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Exchanging the Glory: Reclaiming the Image of God
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Part 4 of the “Reform” series, in which we look at the third stage of Josiah’s reformation and discuss ideas and worldviews we need to challenge and purge in our own day.

TEXTS: 2 KINGS 23:4-20; ROMANS 1:18-25

re form title slideIn this series we’ve been talking about the fact that every so often in history, the people of God have what we might call a rummage sale—a time when we get rid of some of the ideological and theological junk that has accumulated in order to get back to the basics of the faith. We’ve been looking at the reforms of King Josiah as a model for how that kind of reform happens—it begins with a personal awakening, realizing that there’s something wrong with our world and with us; it continues with a rediscovery of God’s Word—remember that Josiah is given the scroll found in the temple and, last week we saw that he led the entire nation in a Bible study saying, in effect, “We are going to live by this book.”


The next step in reform, then, is to begin ordering life around the foundational story of the Scriptures. To that end, Josiah begins a great purge—not a rummage sale, but actually backing up a dumpster to Jerusalem and getting rid of a lot of pagan stuff—the idols and practices that had accumulated over several decades and had led the people of Israel astray.


But what Josiah was really doing was changing the worldview of the nation. They had been captivated by the pagan worldview of their Canaanite neighbors—a worldview that has been prevalent in one form or another in many cultures then and now, as we will see. We call this the worldview of “immanence.”



In this worldview, humans, the gods (and there are many), and nature are all part of a closed system. The gods are capricious and cruel and control the forces of nature, thus they must be appeased, but they can also be manipulated. If a Canaanite farmer in the 7th century BC wanted to make it rain for his crops, he knew that he had to get the storm God Baal and the fertility goddess Asherah together via a ritual – a ritual involving  their avatars or idols made out of wood or stone. These idols were carved by a craftsman and then a ritual was performed in which the god or goddess would “inhabit” the idol. Sometimes these rituals involved sexual practices, certain meals, and other kinds of offerings. In this worldview, humanity has no purpose other than survival and keeping the circle going in the right direction via magic and ritual. It’s a worldview that puts humanity in a constant swirl of instant gratification and treats people, the divine, and nature as useful commodities.


In such a worldview, humans really have little worth. They are expendable. One of the most detestable practices was infant sacrifice—babies being seen as having little worth until they became adults who could function and keep the circle going. The ancients believed that the gods required their babies, thus Manasseh had instituted rituals to the god Molech in the Hinnom Valley outside Jerusalem—rituals in which babies were thrown into the fire (interestingly, it’s this valley, also known as Gehenna, that Jesus points to as a model for hell—seems appropriate).


The pagan worldview treated sex as a commodity, violence as the norm, and exploitation of the physical world as a given. We might argue that things haven’t changed much and I think that’s correct. It was certainly still the case in Paul’s day. In Romans 1, he outlines the power of this pagan worldview and the hold it has on humanity. He begins by saying that God’s wrath is being poured out on the “ungodly behavior” and “injustice” of this worldview. The pattern of God’s creation has been evident from the beginning—and it is not something to be exploited. But instead of worshipping God the creator and ordering our lives around his purpose, Paul says that humanity instead “didn’t honor God as God or thank him. Instead, their reasoning became pointless, and their foolish hearts were darkened. While they were claiming to be wise, they made fools of themselves.” They exchanged the glory of God for idols, they were driven by their own desires and degraded their bodies. “They traded God’s truth for a lie,” he says, “and they worshipped the creation instead of the creator” (v. 18-25).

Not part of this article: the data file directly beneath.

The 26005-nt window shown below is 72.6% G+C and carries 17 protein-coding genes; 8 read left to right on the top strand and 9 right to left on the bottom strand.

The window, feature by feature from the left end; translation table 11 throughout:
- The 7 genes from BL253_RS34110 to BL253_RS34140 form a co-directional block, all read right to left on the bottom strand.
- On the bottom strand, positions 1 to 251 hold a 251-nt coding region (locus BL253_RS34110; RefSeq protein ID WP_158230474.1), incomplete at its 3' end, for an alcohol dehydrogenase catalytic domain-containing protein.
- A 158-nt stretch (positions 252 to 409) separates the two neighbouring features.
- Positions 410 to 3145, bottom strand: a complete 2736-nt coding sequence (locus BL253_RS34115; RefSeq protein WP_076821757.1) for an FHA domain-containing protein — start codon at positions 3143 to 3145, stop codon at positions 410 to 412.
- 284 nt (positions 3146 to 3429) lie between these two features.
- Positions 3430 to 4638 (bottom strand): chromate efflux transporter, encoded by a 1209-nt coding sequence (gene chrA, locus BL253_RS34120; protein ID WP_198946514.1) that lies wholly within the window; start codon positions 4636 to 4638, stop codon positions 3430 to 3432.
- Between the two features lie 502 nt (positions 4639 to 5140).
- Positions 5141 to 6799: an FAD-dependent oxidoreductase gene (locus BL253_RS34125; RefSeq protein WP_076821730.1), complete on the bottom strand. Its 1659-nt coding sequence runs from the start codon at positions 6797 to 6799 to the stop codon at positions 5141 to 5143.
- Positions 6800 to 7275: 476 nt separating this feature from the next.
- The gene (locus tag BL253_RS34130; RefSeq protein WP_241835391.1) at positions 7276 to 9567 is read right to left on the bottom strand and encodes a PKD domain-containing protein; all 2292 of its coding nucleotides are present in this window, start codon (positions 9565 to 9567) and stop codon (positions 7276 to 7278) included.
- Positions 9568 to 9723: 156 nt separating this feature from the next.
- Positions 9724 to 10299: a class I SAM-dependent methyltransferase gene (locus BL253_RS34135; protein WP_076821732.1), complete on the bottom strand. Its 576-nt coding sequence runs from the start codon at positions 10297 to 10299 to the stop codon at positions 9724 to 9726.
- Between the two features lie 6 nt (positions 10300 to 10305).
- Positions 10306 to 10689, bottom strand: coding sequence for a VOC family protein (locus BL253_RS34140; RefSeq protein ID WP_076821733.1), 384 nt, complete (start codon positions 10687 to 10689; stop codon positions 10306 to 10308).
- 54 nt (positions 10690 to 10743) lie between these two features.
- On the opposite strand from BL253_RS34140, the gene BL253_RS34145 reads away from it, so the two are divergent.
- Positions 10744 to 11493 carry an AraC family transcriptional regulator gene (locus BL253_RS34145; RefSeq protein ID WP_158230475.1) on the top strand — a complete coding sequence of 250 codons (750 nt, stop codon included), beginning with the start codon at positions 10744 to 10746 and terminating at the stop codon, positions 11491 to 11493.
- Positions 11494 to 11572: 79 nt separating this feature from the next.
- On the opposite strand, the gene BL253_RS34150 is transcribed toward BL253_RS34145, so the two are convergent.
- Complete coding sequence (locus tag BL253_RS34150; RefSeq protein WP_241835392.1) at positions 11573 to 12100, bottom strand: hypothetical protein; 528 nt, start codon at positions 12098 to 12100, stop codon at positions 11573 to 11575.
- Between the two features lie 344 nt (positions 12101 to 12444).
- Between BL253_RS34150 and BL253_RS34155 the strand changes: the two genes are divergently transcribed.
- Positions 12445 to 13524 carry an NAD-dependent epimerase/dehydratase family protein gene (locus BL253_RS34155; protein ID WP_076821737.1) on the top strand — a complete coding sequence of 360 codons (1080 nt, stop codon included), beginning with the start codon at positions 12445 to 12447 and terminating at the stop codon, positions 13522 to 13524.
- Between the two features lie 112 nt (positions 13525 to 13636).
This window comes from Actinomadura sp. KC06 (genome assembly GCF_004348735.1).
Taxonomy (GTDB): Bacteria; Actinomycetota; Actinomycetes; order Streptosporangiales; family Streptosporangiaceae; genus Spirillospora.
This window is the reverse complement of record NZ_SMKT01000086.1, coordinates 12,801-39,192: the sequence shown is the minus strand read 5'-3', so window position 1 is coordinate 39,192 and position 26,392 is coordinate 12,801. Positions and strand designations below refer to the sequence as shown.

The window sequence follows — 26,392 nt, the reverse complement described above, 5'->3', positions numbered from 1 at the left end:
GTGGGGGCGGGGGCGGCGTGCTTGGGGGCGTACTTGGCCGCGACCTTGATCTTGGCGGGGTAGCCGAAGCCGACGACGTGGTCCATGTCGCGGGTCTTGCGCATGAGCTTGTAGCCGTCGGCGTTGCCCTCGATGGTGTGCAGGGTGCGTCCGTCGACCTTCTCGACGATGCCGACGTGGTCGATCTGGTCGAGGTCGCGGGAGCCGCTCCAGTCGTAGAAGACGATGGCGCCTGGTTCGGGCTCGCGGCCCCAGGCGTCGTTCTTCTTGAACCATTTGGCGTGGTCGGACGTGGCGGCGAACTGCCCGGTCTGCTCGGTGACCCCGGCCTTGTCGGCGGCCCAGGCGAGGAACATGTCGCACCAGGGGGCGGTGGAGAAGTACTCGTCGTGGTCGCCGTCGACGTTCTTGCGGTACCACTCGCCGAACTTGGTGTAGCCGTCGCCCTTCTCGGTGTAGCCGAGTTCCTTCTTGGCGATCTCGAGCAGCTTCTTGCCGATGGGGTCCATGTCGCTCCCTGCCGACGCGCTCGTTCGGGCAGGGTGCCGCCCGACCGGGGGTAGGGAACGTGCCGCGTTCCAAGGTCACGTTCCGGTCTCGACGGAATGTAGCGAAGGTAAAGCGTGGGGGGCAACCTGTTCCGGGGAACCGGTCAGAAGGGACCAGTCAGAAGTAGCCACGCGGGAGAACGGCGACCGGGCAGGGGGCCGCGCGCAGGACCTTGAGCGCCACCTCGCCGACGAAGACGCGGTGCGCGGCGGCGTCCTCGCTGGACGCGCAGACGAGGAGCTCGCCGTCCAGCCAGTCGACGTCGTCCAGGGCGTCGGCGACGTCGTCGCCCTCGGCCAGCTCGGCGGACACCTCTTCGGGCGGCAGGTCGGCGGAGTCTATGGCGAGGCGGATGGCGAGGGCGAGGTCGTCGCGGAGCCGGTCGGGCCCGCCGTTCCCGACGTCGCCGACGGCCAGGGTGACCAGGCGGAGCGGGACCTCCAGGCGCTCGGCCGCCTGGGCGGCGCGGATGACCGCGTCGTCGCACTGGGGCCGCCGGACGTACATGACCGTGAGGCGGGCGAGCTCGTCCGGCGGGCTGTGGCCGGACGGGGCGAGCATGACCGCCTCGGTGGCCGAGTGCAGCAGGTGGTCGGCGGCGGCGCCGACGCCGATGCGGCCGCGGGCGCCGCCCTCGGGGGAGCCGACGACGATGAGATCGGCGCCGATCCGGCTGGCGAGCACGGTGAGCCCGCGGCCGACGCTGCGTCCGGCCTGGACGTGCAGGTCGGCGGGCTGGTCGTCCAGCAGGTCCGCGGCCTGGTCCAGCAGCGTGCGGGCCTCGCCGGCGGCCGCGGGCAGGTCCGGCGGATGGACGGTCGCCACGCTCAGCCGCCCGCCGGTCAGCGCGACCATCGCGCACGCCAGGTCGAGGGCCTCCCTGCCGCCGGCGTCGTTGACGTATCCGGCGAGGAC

What is the truth to which Paul refers? It’s the truth that Josiah discovered when he opened the dusty scroll and read it. It’s the truth that Paul took into a pagan Roman world where idolatry and exploitation was the norm. It’s the truth of a different worldview—the worldview of transcendence. Nature and humans are created by one God, and created with a purpose. Creation is brought forth as God’s dwelling place, God’s temple, and he creates humans to be the priests in that temple. He creates humans with bodies designed for the purpose of reflecting God’s image.  Whereas the pagans saw their idols as being invested with the image of the gods, the one true Creator God invests his image in humans who are embodied—an image shared equally by both male and female.


In this worldview, humans are not to be exploited, nor are they to manipulate others. They certainly can’t manipulate God. Rather, they are to be stewards—stewards of creation and stewards of their bodies, using them for God’s glory. Human beings and human bodies are endowed with a holy purpose—our physical nature is a gift and not a curse as ancient pagan philosophers like Plato and others had said. We were meant to be co-creators with God, made male and female to be fruitful and multiply. Our bodies are thus an essential part of our creation in the image of God.


That’s why sin and death are such a big deal, but they are also the product of idolatry. Genesis 3 tells us that the first human archetypes, Adam and Eve, chose to be like God instead of embracing their humanity. They wanted to live in a spiritual plane outside of their created purpose, which they ultimately could never do. Their sin was thus a rejection of their humanity—and it made them less than human, subject to brokenness, pain, exploitation, and the death that ends the life of the body.